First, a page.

So believing is a coming to eat this bread and drink this water, so as to be satisfied and never thirst. That’s believing in the Gospel of John. There’s no spatial movement in that, right? There’s no physical movement and no geographic movement, it’s just a coming of the soul, the heart, the will, and the affections. These are capacities of our inner being. We drink, we eat, we taste, we savor, and we’re satisfied before we move a muscle. The heart coming to the water is the movement of thirst. It’s not the movement of the body. The heart coming to the bread is the movement of hunger. It’s not the movement of any muscles.

Those soul movements — desiring, longing, drinking, feeding, embracing, treasuring, and tasting Christ — are what John says faith is doing, and that’s why it’s a verb all the time in John. We’ve got to be careful here because if you’ve walked with Jesus a long time, you’ve probably spent a lot of time in John. John is often the first book people are given, and John is the deepest book in the Bible, probably. Oh, how deceptive is the simple grammar of all these little Hebraic ands. I want to say, “Don’t you know there are some other conjunctions?”

It is the simplest book and probably has more layers of meaning than any other book, so I want to be careful. The explanation I’m giving to you right now as to why the verb is always used is a part of the explanation. I’m sure it’s not the whole. Are we clear on that? No presumption here that I’ve got John figured out because I think the Apostle whom Jesus loved was granted sight more than the others. The book is unfathomable in a literal sense.

Soul Satisfaction

Notice the words not and never in John 6:35:

…whoever comes to me shall not hunger, and whoever believes in me shall never thirst.

That means this is eternal life we’re talking about here. If you never hunger again because you’ve drunk Jesus and are satisfied in Jesus, you’re not in hell. Believe me, people are going to be hungry and thirsty in hell. But this says you’ll never be thirsty, so this is eternal life we’re talking about here. John 6:58 says:

Whoever feeds on this bread will live forever.

So what is believing in the Gospel of John? It’s a receiving of Jesus. And what do we receive him as? We receive him as living water and as bread from heaven. And this Jesus water and this Jesus bread are the two staples of life. If you wonder, why did Jesus pick bread and water? That’s what you need to live — food and water. If you don’t have water, you die. If you don’t have food, you die. You can’t live on only water. You can’t live on only bread. You have to have both. These are the two summary necessities of life. It is the same thing with eternal life. You have to have Jesus satisfying the thirst and hunger of your heart or you won’t live forever. That’s the meaning of believing.

So when I ask, why did John never use the noun belief or the noun faith in his Gospel, but the verb 98 times? My partial answer is that John loves to foreground believing as a spiritual act of the soul — receiving, coming, drinking, eating, and loving Christ. The beliving soul has tasted Christ is good, as Psalm 34:8 says:

Oh, taste and see that the Lord is good.

When the soul tastes that the Lord is good, that taste is what John means by believing. We never put down the cup and we never lay aside the loaf. It’s not like, “Oh, I start the Christian life with a nice cup, knowing him as a satisfying Savior,” and then I don’t drink anymore. You’re not saved if you’re not drinking, which is why I think Jesus didn’t stay only with these images. Do you remember the other image that implies the continuity of it more clearly in chapter 15, the vine and the branch? In John 15:5 he says:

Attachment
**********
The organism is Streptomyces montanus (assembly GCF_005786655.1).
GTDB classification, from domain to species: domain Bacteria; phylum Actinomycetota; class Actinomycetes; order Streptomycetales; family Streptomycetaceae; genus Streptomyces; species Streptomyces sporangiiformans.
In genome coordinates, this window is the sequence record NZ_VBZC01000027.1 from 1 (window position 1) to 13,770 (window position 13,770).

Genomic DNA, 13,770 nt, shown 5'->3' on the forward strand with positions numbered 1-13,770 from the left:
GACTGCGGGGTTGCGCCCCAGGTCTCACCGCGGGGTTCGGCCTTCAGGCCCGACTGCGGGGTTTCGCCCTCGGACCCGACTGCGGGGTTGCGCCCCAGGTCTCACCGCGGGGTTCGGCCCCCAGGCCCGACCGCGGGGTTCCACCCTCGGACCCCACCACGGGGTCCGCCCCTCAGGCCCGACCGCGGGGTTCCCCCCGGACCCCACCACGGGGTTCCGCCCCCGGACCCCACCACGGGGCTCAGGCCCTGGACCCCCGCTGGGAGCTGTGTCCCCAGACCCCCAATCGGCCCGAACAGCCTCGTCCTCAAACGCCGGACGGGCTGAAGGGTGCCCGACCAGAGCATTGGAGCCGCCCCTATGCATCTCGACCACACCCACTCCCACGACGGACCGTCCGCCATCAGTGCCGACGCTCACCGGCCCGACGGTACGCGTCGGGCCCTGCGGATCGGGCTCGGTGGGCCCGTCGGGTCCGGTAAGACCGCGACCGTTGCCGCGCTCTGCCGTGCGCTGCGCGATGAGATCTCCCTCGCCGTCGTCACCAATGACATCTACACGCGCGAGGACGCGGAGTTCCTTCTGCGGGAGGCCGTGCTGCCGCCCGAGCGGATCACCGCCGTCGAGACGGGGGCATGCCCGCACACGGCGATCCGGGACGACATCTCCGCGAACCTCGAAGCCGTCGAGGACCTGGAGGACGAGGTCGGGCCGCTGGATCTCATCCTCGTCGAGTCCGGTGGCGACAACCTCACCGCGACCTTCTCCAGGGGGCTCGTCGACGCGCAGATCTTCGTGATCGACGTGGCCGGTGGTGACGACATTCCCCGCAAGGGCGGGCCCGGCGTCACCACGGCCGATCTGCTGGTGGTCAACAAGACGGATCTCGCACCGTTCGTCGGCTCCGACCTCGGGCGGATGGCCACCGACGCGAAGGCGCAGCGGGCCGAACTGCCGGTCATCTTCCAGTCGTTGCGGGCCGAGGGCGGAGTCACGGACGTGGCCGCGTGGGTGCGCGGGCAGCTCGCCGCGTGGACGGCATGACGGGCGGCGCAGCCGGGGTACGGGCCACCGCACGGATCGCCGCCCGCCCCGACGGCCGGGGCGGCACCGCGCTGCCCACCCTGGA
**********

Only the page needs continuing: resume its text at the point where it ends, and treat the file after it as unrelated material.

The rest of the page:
I am the vine; you are the branches. Whoever abides in me and I in him, he it is that bears much fruit…

What is a branch doing when it’s abiding in the vine? It’s drinking, right? I’m no biologist, but the sap is flowing and if you snap off the branch, it’s dead. So when you hear, “Receive Jesus,” or, “Drink Jesus,” or, “Eat Jesus,” don’t just think of a cup on the table that you pour into, as if you pour into it, drink it, and then just put it down as you go off to work. That’s a bad image. I need Jesus driving. I need Jesus in making decisions at work. I need Jesus everywhere, all the time. I need to be drinking Jesus, trusting Jesus, and feeding on Jesus at every point. That’s believing, in the Gospel of John.

Do You Love Me?

Now circle back to Peter at the Sea of Galilee and we’ll finish. When Jesus asks, “Do you love me, Peter? Do you love me? Do you love me?” he means, “Do you receive me as your all-satisfying bread? Do you drink from me as your living water?” That is believing. So it was a bad question I posed at the beginning. The way I asked the question may have messed with you. I said, “Why did Jesus say, ‘If you love me, you’ll feed me my sheep,’ instead of saying, ‘If you trust me’”? The reason he didn’t do it is that that’s not the way he thinks.

Bad questions can wreck good answers. That’s a bad question because it misunderstands that in John’s Gospel, and in the mind of Jesus, believing is a receiving of Christ as the all-satisfying bread of heaven, the all-satisfying water of life, the all-satisfying light of the world, and the all-satisfying sap running through the vine. It’s receiving and saying, “Ah,” and, “Thank you,” and, “I love you,” and “This is all I’ve ever hoped for.” And then John turns around and says, “That’s love and that’s faith,” not to equate the two but to say they overlap. Where faith and love overlap, that’s where he’s talking. You don’t have saving faith if you don’t love Jesus like this, and if you love Jesus like this, you have saving faith. That’s how much they overlap.

The first and great business of life is to believe like this. So back to Ray Ortlund Jr.’s Psalm syllabus quote. He said, “Communion with God (or feeding on God in Christ, my paraphrase) is the central experience of human existence.” Yes, it is. Out of that flows, to use Ray’s words, “all that is profound, ennobling, and strategic.” Indeed, all ministry and all leading by feeding flow from communion with God; and communion with God is communion with God in Christ; and communion with God in Christ is receiving, feeding, drinking, and abiding, which means that in John’s mind, there is a way of loving Jesus that is at the heart of believing in Jesus.